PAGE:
You may have unintentionally noticed that the medals table of the just-concluded Olympics in Tokyo, Japan is strikingly similar to how countries are ranked in terms of nominal GDP. The top 5 countries on the medals table were the United States, China, Japan, Britain, and Russia. In contrast, when you rank the countries in the world in terms of nominal GDP, the table would look like this: United States, China, Japan, Germany, and United Kingdom. How are the wealthiest countries ending up with more gold medals in the Olympics than their much poorer counterparts? Is their success a mere factor of their wealth and population size, or are there other factors at play?
Undoubtedly, wealth and significant population size are common denominators across countries that top the Olympics medal table. However, if population size and a country’s GDP were enough to dominate the medals table, Nigeria would rank highest in Africa. Well, Nigeria ranked 8th in Africa and 74th on the entire medals table instead. Clearly, a large population size affords any country a large pool of sporting talent to pick from, but it is not enough to determine the country’s performance at global competitions. So, what can countries like Nigeria learn and do to improve their poor outings?
After China’s general poor performance at the Seoul 1988 Olympics, where only five gold medals were won, the country pursued a well-crafted sports policy that started by increasing budgetary allocation to the sports ministry. The Chinese understood that the only way to improve their chances in subsequent Olympics was to improve the quality and quantity of their investment in sports. But it wasn’t simply about increasing the budget; it was more about what they were investing in.
The Chinese realized that science in sports influenced training techniques, nutrition, and health management. It became apparent that performance was not determined solely by the athlete’s determination but by the quality of preparation and facilities available to the athlete. Not long after China implemented these policies, the results were evident at the next Olympics held in Barcelona (1992). China would eventually win 16 gold medals in what has been regarded as a remarkable improvement from the 1988 Olympics.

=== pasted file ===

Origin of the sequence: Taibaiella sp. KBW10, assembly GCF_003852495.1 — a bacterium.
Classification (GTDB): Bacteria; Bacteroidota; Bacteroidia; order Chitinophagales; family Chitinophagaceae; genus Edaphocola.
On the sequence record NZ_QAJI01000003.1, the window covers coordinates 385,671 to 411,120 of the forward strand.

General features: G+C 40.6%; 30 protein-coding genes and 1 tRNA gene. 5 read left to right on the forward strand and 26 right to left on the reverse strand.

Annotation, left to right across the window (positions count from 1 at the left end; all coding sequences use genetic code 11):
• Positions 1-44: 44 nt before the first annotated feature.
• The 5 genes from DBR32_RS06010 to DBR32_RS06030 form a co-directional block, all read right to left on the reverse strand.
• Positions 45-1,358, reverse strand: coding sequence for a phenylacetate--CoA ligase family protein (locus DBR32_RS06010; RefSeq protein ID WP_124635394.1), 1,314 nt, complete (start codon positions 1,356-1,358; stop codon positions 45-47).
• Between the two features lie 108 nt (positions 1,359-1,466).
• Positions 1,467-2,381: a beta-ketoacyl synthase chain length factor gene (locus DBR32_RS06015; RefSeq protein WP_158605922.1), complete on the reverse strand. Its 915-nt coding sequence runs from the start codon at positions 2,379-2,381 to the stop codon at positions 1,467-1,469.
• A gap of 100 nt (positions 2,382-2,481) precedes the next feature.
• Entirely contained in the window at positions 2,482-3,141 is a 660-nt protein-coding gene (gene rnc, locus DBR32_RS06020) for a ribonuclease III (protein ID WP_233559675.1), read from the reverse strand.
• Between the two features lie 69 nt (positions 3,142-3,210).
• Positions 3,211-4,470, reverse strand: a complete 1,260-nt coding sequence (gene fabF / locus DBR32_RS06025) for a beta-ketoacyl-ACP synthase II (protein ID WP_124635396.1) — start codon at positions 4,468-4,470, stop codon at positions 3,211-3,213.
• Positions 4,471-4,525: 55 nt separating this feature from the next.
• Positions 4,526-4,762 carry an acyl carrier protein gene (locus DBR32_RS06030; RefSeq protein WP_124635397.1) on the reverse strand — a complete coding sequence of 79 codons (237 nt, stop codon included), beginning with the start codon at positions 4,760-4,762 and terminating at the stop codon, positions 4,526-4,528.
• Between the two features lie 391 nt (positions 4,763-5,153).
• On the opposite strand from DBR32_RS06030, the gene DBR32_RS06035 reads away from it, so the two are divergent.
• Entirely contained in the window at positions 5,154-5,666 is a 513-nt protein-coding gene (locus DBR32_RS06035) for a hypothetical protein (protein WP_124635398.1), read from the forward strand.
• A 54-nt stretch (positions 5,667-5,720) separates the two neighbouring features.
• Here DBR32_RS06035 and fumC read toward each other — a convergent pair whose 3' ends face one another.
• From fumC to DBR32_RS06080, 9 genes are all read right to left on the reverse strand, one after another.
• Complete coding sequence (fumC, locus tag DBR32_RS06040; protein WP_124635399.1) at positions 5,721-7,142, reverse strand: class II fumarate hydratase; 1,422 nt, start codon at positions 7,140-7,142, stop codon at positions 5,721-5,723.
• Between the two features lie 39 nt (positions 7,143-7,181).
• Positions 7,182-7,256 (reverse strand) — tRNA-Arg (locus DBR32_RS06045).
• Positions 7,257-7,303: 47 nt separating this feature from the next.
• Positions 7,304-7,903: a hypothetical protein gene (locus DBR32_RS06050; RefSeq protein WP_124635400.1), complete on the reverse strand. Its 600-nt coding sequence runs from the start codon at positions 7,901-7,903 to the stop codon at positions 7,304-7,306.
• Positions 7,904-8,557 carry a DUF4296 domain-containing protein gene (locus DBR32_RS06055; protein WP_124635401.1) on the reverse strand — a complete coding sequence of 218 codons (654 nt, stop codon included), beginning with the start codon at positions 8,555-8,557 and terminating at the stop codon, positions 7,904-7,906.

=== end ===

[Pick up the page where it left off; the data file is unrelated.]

While their investment paid off, it could only have happened because of the sheer discipline and commitment of their sports administrators. These administrators had a clear sense of purpose and the sincerity to implement the newly adopted sports policy to the last letter. Unfortunately, the same cannot be said of Nigeria’s sports administrators. Whereas there is a written sports policy, there is a lack of discipline and a clear sense of purpose to follow through.
Interestingly, studies have shown that the most prosperous countries participating in the Olympics win at least 60% of their medals from specific sports (or competitions). To be successful, therefore, governments may have to pursue the specialization strategy where they make the necessary investments and preparations in a particular sport or two. That way, their chances of success become greatly enhanced. It is no surprise that the Kenyans and the Ethiopians dominate a specific athletic competition. The mistake poorer countries tend to make is to compete favorably in every major sport in the Olympics. This ill-advised strategy often leads to failure.
Finally, the quality of preparation for both the athletes and the administrators is a crucial determinant of how well a nation will perform at the Olympics. For the wealthiest countries, their level of preparation is almost war-like. The administrators develop a laser focus on the set goals and objectives while the athletes are provided with the proper support (technical and infrastructural) to help for adequate preparation. As observed in the just-concluded Olympics, Nigeria’s sports administrators spend a lot more time and valuable resources in unnecessary politicking instead of preparing adequately for the competition. The result was not just a poor outing but an embarrassing one that saw several athletes disqualified for fundamental procedural issues.
If Nigeria must succeed in changing its fortune for good at the next Olympics, it must be prepared to make substantial financial investments in sports, ensure that the right people are in charge of sports administration, and focus on enhanced training and participation in only a few competitions.